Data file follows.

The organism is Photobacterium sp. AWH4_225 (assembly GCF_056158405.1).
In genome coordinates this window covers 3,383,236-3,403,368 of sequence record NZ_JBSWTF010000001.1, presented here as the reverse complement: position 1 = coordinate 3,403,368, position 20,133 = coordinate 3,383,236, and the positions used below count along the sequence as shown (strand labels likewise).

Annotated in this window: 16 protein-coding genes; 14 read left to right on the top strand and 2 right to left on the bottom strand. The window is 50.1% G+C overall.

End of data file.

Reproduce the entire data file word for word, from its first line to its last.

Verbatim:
The organism is Photobacterium sp. AWH4_225 (assembly GCF_056158405.1).
In genome coordinates this window covers 3,383,236-3,403,368 of sequence record NZ_JBSWTF010000001.1, presented here as the reverse complement: position 1 = coordinate 3,403,368, position 20,133 = coordinate 3,383,236, and the positions used below count along the sequence as shown (strand labels likewise).

Annotated in this window: 16 protein-coding genes; 14 read left to right on the top strand and 2 right to left on the bottom strand. The window is 50.1% G+C overall.